Streaming has become the leading digital music channel across the industry. It is projected that by 2030, streaming will make up 70% of global music revenue. So far, classical music has missed out on the streaming revolution and only shares 10% of the revenue pie. Primephonic is working to give classical music a larger representation of that revenue share. It is therefore, paramount, that we fix the streaming challenge for classical music in the industry. We are reinventing the classical music experience, to reignite a global passion for the genre.
Primephonic is changing the way artists get paid, in order to reinvigorate the classical music industry.
"We want to pay classical music artists more fairly to ensure their creative freedom."
Streaming allows artists to generate income from digital music consumption. But how do we determine how much royalty to pay out to which artist?
Mainstream streaming services like Spotify and Apple Music pay out artists based on the number of times their track is streamed. The more counts an artist's music is streamed, the larger the share of total royalties they receive. This model works well for popular music genres, but we believe is not right for classical music.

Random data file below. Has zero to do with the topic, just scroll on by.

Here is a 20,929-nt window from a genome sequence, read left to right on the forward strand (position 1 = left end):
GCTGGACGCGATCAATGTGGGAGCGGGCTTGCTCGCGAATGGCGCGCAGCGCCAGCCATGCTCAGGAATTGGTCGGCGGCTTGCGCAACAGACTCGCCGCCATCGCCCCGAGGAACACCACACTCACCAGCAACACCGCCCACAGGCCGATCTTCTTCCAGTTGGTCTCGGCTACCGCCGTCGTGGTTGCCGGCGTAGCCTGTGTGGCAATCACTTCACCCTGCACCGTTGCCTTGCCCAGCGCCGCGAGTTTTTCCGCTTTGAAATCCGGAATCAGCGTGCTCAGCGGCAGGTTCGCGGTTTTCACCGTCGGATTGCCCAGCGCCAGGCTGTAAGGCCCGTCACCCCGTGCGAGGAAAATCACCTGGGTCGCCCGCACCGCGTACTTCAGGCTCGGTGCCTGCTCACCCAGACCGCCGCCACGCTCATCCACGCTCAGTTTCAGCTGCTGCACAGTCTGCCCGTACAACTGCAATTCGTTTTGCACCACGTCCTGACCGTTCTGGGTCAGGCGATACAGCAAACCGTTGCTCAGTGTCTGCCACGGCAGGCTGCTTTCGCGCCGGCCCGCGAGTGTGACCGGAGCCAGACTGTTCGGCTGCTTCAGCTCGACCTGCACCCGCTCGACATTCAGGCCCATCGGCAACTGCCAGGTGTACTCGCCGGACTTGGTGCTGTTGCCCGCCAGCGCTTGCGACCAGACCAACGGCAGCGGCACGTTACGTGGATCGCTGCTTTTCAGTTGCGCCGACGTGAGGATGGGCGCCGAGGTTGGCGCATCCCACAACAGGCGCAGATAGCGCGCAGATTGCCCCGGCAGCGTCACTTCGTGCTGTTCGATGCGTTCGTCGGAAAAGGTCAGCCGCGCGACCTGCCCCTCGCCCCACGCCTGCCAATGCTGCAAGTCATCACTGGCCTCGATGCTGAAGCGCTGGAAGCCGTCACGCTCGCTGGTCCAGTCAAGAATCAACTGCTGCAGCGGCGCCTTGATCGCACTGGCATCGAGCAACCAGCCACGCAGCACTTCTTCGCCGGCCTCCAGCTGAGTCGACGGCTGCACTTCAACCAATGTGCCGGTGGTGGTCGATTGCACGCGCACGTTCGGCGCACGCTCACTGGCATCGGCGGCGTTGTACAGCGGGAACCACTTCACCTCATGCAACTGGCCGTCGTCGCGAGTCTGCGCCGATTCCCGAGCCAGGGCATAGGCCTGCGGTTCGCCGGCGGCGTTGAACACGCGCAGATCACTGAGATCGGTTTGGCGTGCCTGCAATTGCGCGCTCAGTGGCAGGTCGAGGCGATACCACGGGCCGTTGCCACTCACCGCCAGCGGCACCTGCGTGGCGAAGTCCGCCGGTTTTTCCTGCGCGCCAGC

Classical works can range in length from an average of 3 minutes to many hours. On existing streaming services there are works that are 3 minutes long, and works that are 60 minutes long. Both get the same pay out. However, the cost to record the 3-minute work and the cost to record the 60-minute work are fundamentally different. As a result, artists are pushed by the pay-out models of existing streaming services to focus on shorter works. Another unfair consequence of current pay-out models is that, compared to popular music genres, classical music doesn't get its fair share of revenue because the average classical work is much longer than the average pop song. Consequently, there is less and less funding available for talent development and artistic experiments.
To address both issues, Primephonic developed a pay-per-second model. The longer a work is streamed, the more money that work receives. In this way we better preserve the history and legacy of classical music so that artists follow their artistic vision, recording the great works of our time, and are not pushed to sacrifice it for commercial interests.